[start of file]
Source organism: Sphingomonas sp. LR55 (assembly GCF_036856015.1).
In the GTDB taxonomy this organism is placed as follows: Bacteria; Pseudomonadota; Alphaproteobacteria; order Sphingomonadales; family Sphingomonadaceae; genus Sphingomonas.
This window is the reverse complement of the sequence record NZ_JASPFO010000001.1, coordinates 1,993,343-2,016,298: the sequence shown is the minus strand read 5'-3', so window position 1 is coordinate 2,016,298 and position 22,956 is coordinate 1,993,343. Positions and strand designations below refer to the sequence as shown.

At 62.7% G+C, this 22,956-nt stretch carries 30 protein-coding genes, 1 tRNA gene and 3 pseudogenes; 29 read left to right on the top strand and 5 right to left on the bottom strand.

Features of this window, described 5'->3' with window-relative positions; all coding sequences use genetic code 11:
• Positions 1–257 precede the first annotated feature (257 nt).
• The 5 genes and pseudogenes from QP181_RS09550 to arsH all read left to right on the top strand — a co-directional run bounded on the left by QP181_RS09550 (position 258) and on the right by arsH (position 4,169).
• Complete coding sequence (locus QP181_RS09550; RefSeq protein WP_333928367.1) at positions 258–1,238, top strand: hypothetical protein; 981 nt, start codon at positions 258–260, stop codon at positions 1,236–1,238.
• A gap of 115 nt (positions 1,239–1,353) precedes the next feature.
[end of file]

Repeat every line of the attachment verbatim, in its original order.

Source organism: Sphingomonas sp. LR55 (assembly GCF_036856015.1).
In the GTDB taxonomy this organism is placed as follows: Bacteria; Pseudomonadota; Alphaproteobacteria; order Sphingomonadales; family Sphingomonadaceae; genus Sphingomonas.
This window is the reverse complement of the sequence record NZ_JASPFO010000001.1, coordinates 1,993,343-2,016,298: the sequence shown is the minus strand read 5'-3', so window position 1 is coordinate 2,016,298 and position 22,956 is coordinate 1,993,343. Positions and strand designations below refer to the sequence as shown.

At 62.7% G+C, this 22,956-nt stretch carries 30 protein-coding genes, 1 tRNA gene and 3 pseudogenes; 29 read left to right on the top strand and 5 right to left on the bottom strand.

Features of this window, described 5'->3' with window-relative positions; all coding sequences use genetic code 11:
• Positions 1–257 precede the first annotated feature (257 nt).
• The 5 genes and pseudogenes from QP181_RS09550 to arsH all read left to right on the top strand — a co-directional run bounded on the left by QP181_RS09550 (position 258) and on the right by arsH (position 4,169).
• Complete coding sequence (locus QP181_RS09550; RefSeq protein WP_333928367.1) at positions 258–1,238, top strand: hypothetical protein; 981 nt, start codon at positions 258–260, stop codon at positions 1,236–1,238.
• A gap of 115 nt (positions 1,239–1,353) precedes the next feature.